A potential imminent sale of the troubled Amex -- an auction-driven floor-based equity and options exchange -- to GTCR Golder Rauner -- has sparked speculation as to what the new owners will do to recoup their $100 million investment. A deal could occur as early as this week, according to published reports. A GTCR spokeswoman said she had no comment at this stage.
If the American Stock Exchange is sold, the new owners will be faced with major decisions such as whether to keep or turn the open-outcry equity and options floor into an electronic exchange. "There are certain things you could do to the Amex to make it look more attractive," Sang Lee, vice president of the securities and investment practice at Celent Communications, who speculates that dumping the equity business is one such strategy.
"One of the main stumbling blocks is Amex's equity operations," says Lee. "When you compare it to the NYSE or Nasdaq, it's a second tier operation, says Lee.
Among the possible suitors for the options component is The New York Stock Exchange or Eurex, the German derivatives exchange, which has stated plans to launch a U.S. registered exchange that offers a full range of derivatives in early 2004.
"The NYSE is not happy with the equity operations, but if they got rid of it, the NYSE might be interested in purchasing component of the options business as well as the ETFs," says Lee.
However, market professionals disagree. "I think the equity side is very important, not because of the trading, but because of the quote revenue it generates," says Samuel Lek, chief executive officer of Lek Securities, a direct-access brokerage firm that is a member of the Amex. Lek notes that a quote on the Amex costs 40 times as much as a quote on the NYSE, because there are hardly any stocks on the Amex as compared to the NYSE.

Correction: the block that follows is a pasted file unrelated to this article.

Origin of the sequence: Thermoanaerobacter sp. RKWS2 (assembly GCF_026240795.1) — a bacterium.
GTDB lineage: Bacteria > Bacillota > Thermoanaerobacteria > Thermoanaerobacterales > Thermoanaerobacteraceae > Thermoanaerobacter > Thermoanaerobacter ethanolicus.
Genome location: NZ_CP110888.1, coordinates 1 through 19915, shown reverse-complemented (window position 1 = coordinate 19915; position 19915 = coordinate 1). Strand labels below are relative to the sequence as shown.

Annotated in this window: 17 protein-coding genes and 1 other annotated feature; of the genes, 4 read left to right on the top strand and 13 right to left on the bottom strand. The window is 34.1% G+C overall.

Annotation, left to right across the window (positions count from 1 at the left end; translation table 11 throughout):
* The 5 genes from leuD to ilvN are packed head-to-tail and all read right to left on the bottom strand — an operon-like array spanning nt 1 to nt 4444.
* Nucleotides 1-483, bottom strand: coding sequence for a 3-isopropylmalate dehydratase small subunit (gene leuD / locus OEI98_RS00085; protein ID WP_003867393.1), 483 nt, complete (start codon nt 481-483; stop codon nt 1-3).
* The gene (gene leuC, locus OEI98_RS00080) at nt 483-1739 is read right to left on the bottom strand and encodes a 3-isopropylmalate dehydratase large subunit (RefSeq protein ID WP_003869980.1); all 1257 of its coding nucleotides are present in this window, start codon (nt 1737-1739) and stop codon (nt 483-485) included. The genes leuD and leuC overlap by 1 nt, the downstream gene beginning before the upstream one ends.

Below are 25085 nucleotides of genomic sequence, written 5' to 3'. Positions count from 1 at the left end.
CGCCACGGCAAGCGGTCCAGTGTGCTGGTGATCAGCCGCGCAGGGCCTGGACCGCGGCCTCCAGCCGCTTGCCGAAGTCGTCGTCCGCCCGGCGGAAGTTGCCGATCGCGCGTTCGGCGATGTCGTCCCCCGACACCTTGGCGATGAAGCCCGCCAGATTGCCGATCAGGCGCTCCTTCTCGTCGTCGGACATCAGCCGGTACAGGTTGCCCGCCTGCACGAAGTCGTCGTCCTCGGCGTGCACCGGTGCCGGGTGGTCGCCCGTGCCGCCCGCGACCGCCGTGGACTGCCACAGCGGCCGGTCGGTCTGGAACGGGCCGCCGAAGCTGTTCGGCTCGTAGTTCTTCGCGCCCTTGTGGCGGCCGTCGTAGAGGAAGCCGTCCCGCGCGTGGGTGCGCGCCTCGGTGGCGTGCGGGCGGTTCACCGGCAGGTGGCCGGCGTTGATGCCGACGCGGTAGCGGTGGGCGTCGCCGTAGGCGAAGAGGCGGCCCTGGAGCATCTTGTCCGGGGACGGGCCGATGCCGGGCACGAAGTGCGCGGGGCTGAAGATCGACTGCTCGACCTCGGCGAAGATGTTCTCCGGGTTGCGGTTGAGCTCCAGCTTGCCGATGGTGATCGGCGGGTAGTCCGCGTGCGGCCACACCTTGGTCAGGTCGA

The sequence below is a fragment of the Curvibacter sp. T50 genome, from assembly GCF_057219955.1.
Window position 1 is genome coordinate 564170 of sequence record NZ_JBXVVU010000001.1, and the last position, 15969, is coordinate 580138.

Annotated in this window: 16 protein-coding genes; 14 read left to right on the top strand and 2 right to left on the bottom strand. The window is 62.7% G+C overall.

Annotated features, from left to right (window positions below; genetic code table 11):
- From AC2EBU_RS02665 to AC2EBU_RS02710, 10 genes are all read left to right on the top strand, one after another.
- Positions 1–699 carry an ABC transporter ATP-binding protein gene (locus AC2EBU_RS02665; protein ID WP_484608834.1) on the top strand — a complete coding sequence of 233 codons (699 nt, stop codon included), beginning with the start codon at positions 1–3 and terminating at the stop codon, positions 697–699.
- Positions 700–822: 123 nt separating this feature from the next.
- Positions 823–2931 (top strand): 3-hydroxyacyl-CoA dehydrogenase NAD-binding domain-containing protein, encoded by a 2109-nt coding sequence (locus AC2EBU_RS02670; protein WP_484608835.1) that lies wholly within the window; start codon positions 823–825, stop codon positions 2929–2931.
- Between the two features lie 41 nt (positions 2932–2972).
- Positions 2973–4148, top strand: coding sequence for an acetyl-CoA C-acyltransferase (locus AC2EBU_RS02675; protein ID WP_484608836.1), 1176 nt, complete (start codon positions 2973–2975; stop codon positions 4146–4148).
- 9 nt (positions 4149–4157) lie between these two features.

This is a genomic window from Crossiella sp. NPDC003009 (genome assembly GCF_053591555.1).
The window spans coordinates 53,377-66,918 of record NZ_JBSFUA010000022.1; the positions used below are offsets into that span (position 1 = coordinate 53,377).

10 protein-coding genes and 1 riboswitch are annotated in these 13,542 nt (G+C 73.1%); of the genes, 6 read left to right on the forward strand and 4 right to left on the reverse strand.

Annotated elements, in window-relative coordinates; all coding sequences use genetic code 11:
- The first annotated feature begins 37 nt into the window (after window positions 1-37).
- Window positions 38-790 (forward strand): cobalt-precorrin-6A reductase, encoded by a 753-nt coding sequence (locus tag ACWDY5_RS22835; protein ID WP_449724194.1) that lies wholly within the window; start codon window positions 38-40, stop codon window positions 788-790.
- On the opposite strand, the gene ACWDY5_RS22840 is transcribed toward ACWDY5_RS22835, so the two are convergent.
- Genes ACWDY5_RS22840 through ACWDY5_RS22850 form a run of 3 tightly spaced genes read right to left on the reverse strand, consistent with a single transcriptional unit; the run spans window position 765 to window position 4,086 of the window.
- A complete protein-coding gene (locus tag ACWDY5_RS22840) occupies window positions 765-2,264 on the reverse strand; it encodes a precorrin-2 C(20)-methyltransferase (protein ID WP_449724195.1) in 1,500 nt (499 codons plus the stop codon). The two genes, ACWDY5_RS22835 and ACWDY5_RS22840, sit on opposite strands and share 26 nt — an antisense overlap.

Lek also points out that the NYSE already owned an options business and sold it to the Chicago Board Options Exchange. NYSE is not interested in the options business "because it is a distraction," he says.
Andrew Schwarz, who runs AGS Specialists LLC, an independent trading firm on the AMEX floor, contends, "There is a place for an equity exchange that can offer companies a difference between a dealer and an auction marketplace," suggesting that perhaps Amex can step in where Nasdaq is falling apart. "You're talking about listing fees, maintenance fees and tape revenue lost to ECNs with ETFs," and a lot of that is (due to) fee structure which is imposed by the NASD, he says, noting that it's cheaper to trade an ETF on an ECN than it is on the Amex."
Moreover, Schwarz doesn't think the new owners will turn the Amex into an electronic exchange. "I know enough to know that nobody who is smart would turn the Amex into an electronic market."
"Someone who is going to spend that money is looking for a market structure where you trade three main products -- equities, options and ETFs -- and service the customers," says Schwarz, adding: "Maybe I'm wrong and they'll close the doors and turn it into an electronic exchange. I don't see how that model for that price would work, when you can buy an ECN for nothing."
Amex was put on the auction block in mid-2001 and has been up for sale more than two years. "They haven't been able to get another exchange to buy them," notes Lee.
While declining to comment on the alleged deal, the Amex released a formal statement regarding the sale: "As has been publicly reported going back two years, the NASD has expressed a desire to focus solely on regulation and to divest itself of its ownership of the American Stock Exchange. The Amex has been working to determine which of the interested parties represents the best strategic fit for our business. Until there is a definitive agreement, we will not have any comment." Ivy is Editor-at-Large for Advanced Trading and Wall Street & Technology. Ivy is responsible for writing in-depth feature articles, daily blogs and news articles with a focus on automated trading in the capital markets. As an industry expert, Ivy has reported on a myriad ... View Full Bio